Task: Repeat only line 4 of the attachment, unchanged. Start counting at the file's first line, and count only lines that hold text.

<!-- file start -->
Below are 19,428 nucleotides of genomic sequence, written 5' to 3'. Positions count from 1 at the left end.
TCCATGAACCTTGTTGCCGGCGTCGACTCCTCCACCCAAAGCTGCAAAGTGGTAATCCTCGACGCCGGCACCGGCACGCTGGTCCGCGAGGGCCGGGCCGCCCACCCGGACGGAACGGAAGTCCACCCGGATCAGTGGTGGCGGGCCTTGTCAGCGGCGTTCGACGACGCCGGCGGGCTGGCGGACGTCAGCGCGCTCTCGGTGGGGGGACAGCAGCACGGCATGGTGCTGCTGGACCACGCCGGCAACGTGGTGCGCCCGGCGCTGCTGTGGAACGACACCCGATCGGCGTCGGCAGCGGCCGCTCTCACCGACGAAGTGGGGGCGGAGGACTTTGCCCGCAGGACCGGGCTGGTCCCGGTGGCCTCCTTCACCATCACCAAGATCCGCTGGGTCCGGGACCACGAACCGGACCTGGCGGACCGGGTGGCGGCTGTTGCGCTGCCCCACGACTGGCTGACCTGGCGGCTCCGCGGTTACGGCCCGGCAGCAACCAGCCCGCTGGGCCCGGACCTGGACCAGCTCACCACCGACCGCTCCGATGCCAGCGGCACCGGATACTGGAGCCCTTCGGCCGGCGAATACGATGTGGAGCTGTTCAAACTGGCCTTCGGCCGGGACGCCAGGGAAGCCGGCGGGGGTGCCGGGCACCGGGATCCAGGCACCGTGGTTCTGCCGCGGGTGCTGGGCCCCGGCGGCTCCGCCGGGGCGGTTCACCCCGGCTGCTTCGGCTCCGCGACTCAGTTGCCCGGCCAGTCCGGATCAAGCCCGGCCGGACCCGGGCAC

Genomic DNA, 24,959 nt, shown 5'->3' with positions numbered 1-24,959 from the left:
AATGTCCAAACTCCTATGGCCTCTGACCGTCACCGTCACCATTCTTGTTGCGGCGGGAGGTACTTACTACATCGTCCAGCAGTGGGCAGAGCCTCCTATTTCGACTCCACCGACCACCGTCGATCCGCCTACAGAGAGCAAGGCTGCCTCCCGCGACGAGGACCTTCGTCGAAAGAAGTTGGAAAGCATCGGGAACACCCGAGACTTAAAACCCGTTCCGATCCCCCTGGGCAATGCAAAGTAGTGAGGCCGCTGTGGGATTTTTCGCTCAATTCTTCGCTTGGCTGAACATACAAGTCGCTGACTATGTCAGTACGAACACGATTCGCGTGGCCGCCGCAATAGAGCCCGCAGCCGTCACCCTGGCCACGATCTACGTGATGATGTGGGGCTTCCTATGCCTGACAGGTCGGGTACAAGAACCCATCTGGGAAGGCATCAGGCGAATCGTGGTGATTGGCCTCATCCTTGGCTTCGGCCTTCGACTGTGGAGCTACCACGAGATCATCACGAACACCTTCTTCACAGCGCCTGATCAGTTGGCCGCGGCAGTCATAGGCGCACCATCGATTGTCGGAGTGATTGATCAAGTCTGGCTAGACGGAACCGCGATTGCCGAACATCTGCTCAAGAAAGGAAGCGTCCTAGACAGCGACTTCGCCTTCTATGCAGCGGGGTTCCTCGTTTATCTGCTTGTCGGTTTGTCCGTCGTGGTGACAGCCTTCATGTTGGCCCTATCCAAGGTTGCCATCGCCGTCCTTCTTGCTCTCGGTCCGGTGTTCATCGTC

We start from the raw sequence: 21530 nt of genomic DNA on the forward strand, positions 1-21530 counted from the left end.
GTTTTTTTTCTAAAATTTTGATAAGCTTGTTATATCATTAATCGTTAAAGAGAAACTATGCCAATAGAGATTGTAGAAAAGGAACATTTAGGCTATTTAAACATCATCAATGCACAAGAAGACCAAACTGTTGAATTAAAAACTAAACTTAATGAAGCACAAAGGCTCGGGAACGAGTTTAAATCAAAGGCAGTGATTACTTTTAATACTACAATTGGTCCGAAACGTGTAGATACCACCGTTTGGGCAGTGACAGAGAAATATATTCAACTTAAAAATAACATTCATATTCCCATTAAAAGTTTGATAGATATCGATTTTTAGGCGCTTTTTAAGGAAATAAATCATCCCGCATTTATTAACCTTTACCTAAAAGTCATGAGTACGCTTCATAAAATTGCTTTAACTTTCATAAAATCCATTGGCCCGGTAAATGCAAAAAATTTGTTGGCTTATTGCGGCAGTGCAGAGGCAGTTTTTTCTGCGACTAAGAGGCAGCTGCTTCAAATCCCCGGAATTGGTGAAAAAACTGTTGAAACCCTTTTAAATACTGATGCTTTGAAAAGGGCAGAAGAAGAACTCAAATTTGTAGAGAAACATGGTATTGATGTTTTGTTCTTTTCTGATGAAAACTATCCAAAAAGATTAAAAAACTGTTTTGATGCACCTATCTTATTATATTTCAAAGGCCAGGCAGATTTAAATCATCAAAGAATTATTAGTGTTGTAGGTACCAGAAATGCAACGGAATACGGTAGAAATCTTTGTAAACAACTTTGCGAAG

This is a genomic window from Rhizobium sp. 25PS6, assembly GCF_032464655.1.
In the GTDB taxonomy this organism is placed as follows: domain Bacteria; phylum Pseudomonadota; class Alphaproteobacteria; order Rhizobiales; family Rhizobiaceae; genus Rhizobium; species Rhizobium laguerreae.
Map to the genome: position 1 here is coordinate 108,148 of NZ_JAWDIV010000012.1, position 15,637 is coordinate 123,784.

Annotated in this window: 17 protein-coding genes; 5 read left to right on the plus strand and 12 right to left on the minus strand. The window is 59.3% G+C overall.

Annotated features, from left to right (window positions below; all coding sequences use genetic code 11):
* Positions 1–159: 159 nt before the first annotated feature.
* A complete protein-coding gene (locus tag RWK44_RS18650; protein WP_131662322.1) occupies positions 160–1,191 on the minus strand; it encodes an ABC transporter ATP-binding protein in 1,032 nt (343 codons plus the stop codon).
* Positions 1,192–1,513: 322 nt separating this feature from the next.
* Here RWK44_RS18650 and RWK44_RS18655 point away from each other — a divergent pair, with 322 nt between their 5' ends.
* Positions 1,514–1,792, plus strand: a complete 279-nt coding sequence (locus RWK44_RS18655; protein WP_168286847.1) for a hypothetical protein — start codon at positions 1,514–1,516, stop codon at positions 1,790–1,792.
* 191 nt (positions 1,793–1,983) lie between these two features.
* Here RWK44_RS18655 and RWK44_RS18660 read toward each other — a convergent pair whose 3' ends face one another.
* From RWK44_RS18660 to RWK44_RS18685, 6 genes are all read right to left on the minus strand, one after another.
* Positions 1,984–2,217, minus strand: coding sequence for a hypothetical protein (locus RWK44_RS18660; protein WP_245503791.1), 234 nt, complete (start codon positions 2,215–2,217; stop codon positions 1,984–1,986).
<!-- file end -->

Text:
AATGTCCAAACTCCTATGGCCTCTGACCGTCACCGTCACCATTCTTGTTGCGGCGGGAGGTACTTACTACATCGTCCAGCAGTGGGCAGAGCCTCCTATTTCGACTCCACCGACCACCGTCGATCCGCCTACAGAGAGCAAGGCTGCCTCCCGCGACGAGGACCTTCGTCGAAAGAAGTTGGAAAGCATCGGGAACACCCGAGACTTAAAACCCGTTCCGATCCCCCTGGGCAATGCAAAGTAGTGAGGCCGCTGTGGGATTTTTCGCTCAATTCTTCGCTTGGCTGAACATACAAGTCGCTGACTATGTCAGTACGAACACGATTCGCGTGGCCGCCGCAATAGAGCCCGCAGCCGTCACCCTGGCCACGATCTACGTGATGATGTGGGGCTTCCTATGCCTGACAGGTCGGGTACAAGAACCCATCTGGGAAGGCATCAGGCGAATCGTGGTGATTGGCCTCATCCTTGGCTTCGGCCTTCGACTGTGGAGCTACCACGAGATCATCACGAACACCTTCTTCACAGCGCCTGATCAGTTGGCCGCGGCAGTCATAGGCGCACCATCGATTGTCGGAGTGATTGATCAAGTCTGGCTAGACGGAACCGCGATTGCCGAACATCTGCTCAAGAAAGGAAGCGTCCTAGACAGCGACTTCGCCTTCTATGCAGCGGGGTTCCTCGTTTATCTGCTTGTCGGTTTGTCCGTCGTGGTGACAGCCTTCATGTTGGCCCTATCCAAGGTTGCCATCGCCGTCCTTCTTGCTCTCGGTCCGGTGTTCATCGTC